In Browne v Iarnrod Eireann Irish Rail  IEHC 62, Mr. Justice Hogan in the High Court was asked to considerwhether there was a binding contract between the parties where an offer of voluntary redundancy was made. Justice Hogan delivered his judgement on 11th December 2013 and a full copy of the judgement is available here. We have referred extensively to extracts of the judgement throughout.
The plaintiff contended that he accepted an offer of voluntary redundancy made by the defendant in 2006 and that that offer was binding on the parties.In early June, 2006 the defendant circulated a notice inviting expressions of interest for voluntary severance. Thereafter on 12th June, 2006, the plaintiff expressed an interest in availing of the offer and sent an email to the then acting Human Resources Manager. An estimate of the voluntary severance package was then prepared on 9th August, 2006, which was then given to the plaintiff. The document which enclosed the figures was headed “Voluntary Severance Estimate and provided that the figures were only an estimate and were subject to final verification. It was also expressly provided that “….The provision of these figures is not a guarantee or promise that the Company will, in fact, grant voluntary severance………”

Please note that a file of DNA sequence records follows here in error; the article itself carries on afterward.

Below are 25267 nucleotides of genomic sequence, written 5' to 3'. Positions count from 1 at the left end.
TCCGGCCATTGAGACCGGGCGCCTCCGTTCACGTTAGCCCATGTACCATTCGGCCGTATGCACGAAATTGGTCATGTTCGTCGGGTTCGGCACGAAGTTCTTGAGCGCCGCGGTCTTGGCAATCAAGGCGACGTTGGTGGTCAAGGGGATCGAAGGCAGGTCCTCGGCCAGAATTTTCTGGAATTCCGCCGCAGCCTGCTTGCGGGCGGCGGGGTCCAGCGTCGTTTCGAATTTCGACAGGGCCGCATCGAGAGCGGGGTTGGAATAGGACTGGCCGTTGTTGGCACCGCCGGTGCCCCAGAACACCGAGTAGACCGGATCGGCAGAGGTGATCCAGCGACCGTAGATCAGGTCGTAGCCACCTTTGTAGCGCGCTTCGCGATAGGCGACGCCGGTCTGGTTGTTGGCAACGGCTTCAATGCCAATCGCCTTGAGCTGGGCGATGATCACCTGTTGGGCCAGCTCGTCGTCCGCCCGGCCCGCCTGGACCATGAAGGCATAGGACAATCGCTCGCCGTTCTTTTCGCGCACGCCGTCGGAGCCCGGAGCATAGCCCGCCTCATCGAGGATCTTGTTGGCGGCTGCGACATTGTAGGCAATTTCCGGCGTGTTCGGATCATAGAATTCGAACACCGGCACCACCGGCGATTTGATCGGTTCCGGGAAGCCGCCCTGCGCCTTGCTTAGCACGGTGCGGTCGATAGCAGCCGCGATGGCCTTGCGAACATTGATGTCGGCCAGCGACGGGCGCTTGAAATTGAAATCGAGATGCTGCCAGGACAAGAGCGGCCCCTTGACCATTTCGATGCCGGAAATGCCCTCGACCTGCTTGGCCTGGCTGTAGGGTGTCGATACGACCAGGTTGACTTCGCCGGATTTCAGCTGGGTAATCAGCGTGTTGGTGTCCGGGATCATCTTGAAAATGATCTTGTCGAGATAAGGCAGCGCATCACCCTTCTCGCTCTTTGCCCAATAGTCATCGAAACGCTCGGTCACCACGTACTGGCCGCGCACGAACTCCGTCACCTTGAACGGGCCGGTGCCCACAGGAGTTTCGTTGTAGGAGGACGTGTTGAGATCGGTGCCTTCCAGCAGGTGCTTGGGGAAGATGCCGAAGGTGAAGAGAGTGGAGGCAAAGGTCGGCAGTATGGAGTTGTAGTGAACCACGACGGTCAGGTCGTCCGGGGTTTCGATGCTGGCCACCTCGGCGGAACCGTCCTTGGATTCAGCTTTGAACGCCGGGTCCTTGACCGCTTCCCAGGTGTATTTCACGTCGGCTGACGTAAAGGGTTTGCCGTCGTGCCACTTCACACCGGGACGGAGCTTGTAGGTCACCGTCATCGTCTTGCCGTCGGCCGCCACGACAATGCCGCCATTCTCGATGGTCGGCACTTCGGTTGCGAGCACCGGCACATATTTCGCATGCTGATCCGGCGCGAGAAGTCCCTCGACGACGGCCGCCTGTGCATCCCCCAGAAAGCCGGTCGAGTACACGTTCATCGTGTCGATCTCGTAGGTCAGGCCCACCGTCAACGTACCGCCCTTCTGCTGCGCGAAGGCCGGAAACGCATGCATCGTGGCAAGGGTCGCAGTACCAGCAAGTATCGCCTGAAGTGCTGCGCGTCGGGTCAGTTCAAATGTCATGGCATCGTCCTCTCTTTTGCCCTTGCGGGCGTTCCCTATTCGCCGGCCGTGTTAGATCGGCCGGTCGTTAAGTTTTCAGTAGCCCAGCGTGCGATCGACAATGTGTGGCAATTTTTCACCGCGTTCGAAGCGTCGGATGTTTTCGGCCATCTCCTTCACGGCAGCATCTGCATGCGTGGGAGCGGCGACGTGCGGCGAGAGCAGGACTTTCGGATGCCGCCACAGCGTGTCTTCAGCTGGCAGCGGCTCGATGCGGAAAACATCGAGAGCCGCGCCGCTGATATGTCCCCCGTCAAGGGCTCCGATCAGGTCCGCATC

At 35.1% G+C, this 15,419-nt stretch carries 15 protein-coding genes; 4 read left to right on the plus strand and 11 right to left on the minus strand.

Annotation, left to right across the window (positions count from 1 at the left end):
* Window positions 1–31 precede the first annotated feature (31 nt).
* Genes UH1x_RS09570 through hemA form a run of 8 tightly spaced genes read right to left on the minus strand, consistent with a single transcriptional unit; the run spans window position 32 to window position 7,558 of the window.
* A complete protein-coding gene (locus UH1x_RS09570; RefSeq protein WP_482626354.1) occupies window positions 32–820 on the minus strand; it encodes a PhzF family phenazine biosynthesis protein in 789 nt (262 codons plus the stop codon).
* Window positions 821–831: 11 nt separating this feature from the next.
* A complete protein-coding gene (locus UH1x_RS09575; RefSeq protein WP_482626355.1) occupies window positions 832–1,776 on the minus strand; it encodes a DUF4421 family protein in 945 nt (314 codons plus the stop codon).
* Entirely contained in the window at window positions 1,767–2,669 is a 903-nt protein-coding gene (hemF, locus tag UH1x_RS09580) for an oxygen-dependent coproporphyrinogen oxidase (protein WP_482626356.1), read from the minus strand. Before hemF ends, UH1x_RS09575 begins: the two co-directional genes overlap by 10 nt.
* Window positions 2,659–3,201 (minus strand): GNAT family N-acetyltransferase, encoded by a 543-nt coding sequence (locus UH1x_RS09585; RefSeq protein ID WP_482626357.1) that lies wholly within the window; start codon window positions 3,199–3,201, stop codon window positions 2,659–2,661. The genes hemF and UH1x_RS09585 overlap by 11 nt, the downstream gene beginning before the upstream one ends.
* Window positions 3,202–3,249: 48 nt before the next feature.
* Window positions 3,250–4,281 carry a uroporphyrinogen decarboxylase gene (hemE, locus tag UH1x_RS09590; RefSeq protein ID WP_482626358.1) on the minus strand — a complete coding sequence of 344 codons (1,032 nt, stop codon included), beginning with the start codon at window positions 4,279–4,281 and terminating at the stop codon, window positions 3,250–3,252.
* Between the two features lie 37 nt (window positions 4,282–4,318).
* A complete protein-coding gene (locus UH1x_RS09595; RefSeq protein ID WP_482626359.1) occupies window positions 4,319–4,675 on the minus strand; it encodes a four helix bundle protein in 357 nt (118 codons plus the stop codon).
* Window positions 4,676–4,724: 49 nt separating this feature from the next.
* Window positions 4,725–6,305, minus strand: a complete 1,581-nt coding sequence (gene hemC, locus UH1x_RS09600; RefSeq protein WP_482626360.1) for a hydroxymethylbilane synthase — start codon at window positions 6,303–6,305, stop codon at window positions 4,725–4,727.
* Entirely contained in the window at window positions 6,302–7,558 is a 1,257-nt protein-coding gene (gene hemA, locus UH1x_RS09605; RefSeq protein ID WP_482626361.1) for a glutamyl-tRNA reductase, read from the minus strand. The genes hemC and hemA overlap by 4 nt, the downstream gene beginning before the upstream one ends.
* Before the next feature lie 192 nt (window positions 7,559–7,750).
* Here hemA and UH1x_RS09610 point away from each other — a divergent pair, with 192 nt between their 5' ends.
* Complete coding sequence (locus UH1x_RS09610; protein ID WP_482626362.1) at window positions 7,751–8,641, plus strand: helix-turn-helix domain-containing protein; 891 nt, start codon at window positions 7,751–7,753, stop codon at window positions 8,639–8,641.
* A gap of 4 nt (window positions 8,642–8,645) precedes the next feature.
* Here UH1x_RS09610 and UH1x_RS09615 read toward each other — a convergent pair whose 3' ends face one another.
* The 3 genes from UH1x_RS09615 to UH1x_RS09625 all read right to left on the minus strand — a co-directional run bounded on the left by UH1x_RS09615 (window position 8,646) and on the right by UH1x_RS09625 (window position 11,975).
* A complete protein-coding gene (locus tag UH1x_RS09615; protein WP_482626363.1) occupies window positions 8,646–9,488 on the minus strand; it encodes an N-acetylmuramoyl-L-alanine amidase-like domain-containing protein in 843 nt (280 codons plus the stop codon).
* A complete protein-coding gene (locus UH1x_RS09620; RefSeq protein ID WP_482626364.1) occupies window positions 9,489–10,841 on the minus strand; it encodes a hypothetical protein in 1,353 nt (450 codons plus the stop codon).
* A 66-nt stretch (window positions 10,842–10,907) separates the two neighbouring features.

The plaintiff was happy with the terms and received a document entitled “Voluntary Severance Offer”. The new document was similar to the earlier document except that it was now described as an “offer” rather than an “estimate” and the additional reference to the fact that no guarantee could be given was now deleted. The plaintiff signed the agreement which provided “I wish to confirm acceptance of early retirement from Iarnród Éireann with effect from [29 September 2006] under the terms of Voluntary Severance outlined above“. The plaintiff further stated that he understood the ex-gratia payment was inclusive of his entitlements under the Minimum Notice and Terms of Employment Act 1973 and payment in lieu of annual leave due to him which would not be taken prior to his retirement. The document was signed by both parties and witnesses by an employee of the defendant.
The Evidence of the Plaintiff
The plaintiff gave evidence that he joined the defendant on 12th October, 1961 and was rapidly promoted. By 2006 he was the depot superintendent in the rail depot in Portlaoise. In June, 2006 Iarnród Éireann sent out a circular letter to its employees looking for expressions of interest in relation to voluntary severance and the plaintiff expressed an interest and received what he confirmed to be a voluntary severance offer. The specific wording on the signed severance offer provided as follows: